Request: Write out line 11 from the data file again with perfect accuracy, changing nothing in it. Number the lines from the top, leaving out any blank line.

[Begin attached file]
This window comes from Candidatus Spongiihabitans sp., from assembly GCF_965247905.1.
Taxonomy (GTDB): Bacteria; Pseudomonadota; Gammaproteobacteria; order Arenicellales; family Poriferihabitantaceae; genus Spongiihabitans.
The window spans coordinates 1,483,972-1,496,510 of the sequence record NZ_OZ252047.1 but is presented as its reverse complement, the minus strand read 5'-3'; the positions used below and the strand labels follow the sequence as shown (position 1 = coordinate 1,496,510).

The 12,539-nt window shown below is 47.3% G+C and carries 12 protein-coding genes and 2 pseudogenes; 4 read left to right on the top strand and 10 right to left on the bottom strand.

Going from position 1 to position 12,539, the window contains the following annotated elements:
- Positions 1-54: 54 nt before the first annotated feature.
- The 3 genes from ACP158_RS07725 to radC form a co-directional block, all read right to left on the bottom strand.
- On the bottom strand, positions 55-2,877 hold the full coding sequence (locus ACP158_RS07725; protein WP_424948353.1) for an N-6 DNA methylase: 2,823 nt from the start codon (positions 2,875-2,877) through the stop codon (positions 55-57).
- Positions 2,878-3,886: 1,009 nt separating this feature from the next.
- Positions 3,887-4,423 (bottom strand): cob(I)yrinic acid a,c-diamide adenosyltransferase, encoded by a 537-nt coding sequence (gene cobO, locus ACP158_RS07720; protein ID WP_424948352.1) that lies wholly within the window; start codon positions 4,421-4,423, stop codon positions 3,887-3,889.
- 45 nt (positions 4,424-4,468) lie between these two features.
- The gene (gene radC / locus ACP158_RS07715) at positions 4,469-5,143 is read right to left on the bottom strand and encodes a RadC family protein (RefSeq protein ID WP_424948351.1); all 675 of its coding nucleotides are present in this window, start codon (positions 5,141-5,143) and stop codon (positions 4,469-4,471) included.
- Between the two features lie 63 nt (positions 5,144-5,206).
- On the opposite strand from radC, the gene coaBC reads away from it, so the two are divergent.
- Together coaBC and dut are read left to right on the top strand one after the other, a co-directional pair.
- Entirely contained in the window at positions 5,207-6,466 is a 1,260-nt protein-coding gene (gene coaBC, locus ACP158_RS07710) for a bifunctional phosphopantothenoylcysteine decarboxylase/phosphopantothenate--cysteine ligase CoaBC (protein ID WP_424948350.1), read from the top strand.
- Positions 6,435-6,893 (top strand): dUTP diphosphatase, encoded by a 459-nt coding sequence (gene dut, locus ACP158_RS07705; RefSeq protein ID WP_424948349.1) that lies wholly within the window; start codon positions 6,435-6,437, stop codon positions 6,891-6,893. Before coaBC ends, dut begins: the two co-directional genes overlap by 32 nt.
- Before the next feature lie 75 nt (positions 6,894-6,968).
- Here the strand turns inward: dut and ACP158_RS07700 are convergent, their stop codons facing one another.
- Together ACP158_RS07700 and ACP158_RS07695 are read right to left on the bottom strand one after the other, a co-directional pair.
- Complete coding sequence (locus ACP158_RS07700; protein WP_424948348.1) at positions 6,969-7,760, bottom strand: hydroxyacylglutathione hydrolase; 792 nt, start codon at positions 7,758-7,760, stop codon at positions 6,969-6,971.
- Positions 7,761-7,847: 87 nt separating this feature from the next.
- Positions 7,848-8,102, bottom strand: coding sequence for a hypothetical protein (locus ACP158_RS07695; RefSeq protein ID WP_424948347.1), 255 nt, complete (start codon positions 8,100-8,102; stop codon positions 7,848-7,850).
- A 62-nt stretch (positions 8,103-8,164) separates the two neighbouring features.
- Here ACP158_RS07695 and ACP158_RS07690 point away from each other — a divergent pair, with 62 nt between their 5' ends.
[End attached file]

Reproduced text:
- 45 nt (positions 4,424-4,468) lie between these two features.